Debunking the 3 biggest myths about the death penalty

Published: Daily Dot (July 6, 2015), Salon (July 8, 2015)

After the Supreme Court issued a 5-to-4 ruling upholding the use of a lethal injection drug for death penalty cases last week, Justice Breyer’s dissent has lit up the Internet. In his opposition, Breyer not only opposes the controversial use of midazolam, a drug that’s been criticized as “cruel and unusual punishment,” but also condemns the death penalty altogether. His argument that the United States must rethink its stance on capital punishment.

However, Justice Antonin Scalia’s majority opinion highlighted the difficulties in opposing the death penalty, as the debate on the issue continues to be riddled with misinformation. As the United States continues to be one of the top five nations with the most executions in the world, challenging these myths won’t just create necessary policy change—it’ll save lives.

1) The death penalty helps stop crime

In his opinion on the recent capital punishment case Glossip v. Gross, Scalia argued that “the suggestion that the incremental deterrent effect of capital punishment does not seem ‘significant’ reflects, it seems to me, a let-them-eat cake obliviousness to the needs of others.” It reflects an old argument: that the death penalty is necessary because it scares criminals into abiding by the law.

Yet a 2009 study published in the Journal of Criminal Law and Criminology revealed that 88 percent of the country’s top criminologists don’t believe the death penalty acts as a deterrent to homicides, 87 percent believe abolishing it won’t have any effect on murder rates, and 75 percent agree that “debates about the death penalty distract Congress and state legislatures from focusing on real crime solutions to crime problems.”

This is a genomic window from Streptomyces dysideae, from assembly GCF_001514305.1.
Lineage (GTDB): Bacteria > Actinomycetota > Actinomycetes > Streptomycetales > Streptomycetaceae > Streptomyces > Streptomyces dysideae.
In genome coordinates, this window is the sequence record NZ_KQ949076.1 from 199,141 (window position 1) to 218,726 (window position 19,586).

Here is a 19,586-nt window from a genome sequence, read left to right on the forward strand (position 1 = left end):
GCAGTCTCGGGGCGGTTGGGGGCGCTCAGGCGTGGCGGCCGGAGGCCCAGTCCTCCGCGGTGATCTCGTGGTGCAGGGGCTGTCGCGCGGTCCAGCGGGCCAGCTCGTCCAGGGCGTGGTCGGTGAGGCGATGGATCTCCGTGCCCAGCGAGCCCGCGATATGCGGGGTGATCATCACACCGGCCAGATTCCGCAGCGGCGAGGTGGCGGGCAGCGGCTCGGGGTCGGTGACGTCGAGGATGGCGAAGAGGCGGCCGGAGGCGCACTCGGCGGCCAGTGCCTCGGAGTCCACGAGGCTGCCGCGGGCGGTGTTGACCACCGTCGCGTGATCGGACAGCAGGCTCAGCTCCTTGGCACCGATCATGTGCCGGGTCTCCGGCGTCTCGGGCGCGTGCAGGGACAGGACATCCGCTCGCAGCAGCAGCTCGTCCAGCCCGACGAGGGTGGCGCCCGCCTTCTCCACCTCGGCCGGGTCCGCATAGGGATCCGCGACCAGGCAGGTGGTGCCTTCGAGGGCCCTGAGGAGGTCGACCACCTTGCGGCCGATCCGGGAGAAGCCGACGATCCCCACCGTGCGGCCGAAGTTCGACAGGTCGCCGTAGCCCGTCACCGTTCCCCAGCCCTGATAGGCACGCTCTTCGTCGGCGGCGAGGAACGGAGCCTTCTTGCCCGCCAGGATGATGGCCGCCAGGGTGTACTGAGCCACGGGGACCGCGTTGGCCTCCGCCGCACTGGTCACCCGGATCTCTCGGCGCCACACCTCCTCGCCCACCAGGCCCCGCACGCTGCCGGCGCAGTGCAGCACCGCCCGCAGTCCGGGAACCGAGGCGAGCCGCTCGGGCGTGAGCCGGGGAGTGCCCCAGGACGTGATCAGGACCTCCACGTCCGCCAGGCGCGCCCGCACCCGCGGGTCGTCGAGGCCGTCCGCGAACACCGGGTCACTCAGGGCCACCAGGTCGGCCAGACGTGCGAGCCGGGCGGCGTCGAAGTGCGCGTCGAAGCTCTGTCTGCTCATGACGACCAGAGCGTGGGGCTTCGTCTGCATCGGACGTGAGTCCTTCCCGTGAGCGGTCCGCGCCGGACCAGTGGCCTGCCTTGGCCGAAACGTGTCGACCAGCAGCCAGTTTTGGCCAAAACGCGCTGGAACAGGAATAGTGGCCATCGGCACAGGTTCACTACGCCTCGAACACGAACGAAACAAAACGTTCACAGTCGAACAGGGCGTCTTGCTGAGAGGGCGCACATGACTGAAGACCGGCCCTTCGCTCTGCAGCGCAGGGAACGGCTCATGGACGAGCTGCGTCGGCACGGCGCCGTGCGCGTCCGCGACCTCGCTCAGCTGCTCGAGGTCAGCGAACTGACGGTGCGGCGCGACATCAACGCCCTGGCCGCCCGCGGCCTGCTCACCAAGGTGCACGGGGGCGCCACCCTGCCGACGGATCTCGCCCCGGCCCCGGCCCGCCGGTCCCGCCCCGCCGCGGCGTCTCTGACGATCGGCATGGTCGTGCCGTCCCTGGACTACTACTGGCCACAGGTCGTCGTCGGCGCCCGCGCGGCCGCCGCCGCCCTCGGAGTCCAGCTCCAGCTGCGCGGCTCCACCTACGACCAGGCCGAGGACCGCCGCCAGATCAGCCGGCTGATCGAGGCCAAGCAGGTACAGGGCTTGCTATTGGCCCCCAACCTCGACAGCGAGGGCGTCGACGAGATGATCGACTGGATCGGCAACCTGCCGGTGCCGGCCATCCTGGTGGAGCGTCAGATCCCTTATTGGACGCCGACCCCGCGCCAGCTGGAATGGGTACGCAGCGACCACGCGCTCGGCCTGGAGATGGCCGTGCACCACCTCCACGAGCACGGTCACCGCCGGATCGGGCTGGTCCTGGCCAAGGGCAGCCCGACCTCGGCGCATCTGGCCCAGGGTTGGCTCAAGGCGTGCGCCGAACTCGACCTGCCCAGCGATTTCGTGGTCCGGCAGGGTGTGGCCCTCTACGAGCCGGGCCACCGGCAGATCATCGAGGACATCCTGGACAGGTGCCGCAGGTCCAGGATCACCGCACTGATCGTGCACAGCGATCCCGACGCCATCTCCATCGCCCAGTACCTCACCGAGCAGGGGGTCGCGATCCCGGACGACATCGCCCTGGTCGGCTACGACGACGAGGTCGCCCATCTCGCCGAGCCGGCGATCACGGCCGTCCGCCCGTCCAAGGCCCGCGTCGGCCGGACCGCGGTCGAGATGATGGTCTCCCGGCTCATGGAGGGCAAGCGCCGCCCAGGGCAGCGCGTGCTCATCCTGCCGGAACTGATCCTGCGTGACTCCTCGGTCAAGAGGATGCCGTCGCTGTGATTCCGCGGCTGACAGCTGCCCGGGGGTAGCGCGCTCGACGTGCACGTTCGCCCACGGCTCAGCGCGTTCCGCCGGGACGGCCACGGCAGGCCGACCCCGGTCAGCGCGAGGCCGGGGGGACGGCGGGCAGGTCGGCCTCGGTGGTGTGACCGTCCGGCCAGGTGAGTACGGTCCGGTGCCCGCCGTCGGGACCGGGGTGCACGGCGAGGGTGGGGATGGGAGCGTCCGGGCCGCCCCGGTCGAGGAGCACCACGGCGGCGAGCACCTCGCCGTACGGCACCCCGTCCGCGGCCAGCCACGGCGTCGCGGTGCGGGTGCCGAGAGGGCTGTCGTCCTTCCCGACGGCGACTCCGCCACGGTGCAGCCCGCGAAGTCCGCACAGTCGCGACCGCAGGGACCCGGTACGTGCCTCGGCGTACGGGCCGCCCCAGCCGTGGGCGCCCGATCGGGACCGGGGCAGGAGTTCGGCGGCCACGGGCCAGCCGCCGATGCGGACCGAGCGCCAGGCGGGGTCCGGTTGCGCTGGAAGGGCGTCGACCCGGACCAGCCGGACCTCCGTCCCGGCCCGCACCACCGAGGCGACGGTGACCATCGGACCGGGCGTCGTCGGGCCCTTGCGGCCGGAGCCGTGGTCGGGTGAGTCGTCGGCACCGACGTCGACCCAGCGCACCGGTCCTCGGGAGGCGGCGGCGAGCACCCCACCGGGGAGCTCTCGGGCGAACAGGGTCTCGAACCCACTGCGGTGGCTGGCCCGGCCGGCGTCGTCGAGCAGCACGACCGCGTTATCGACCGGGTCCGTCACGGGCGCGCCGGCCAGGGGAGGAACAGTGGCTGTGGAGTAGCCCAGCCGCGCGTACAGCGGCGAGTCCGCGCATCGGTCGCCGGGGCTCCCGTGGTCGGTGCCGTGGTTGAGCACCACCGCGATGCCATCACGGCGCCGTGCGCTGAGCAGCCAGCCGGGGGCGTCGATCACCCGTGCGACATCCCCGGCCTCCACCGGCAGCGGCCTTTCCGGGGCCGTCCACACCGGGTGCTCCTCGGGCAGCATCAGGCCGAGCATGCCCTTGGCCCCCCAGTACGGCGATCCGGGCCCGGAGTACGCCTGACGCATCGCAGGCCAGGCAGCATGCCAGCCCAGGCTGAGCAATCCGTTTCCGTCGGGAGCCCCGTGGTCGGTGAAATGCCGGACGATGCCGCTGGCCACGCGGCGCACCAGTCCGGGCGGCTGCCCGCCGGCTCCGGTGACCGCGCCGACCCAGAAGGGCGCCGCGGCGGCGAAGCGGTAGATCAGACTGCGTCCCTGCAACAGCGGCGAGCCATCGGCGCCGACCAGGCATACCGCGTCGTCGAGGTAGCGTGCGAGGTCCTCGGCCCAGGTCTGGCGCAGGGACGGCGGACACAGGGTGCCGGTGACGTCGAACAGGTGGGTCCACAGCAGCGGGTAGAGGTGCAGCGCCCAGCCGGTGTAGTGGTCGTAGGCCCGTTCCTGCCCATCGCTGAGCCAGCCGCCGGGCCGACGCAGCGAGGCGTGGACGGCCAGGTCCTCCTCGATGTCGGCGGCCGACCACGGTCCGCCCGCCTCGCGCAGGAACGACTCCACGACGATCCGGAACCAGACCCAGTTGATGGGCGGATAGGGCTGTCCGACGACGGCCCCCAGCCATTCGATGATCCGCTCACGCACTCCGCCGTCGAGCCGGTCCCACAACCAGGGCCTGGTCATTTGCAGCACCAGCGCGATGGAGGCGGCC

“We’re very hard pressed to find really strong evidence of deterrence,” explained Jeffrey Fagan, a student at Columbia Law School. When Fagan and two other researchers collaborated to compare crime rates in Hong Kong and Singapore—the former which abolished the death penalty in 1993 and the latter which uses it as mandatory for murder—they found little difference in violent crime rates between the two cities.

A similar study by Professors John J. Donohue of Yale Law School and Justin Wolfers of the University of Pennsylvania compared rates of violence between states that used capital punishment and those which had abolished it and also failed to find any evidence of a deterrent effect.

2) Anti-death penalty activists are just protecting a bunch of killers

Back when he was governor of California, Ronald Reagan once explained to a group of reporters that he had told opponents of capital punishment, “If you toll your bells every time somebody is murdered, I won’t mind if you do it every time the state executes a killer.” The erroneous implication, of course, was that anti-death penalty activists care more about criminals than their victims and, for that matter, that all of the inmates on death row are guilty criminals.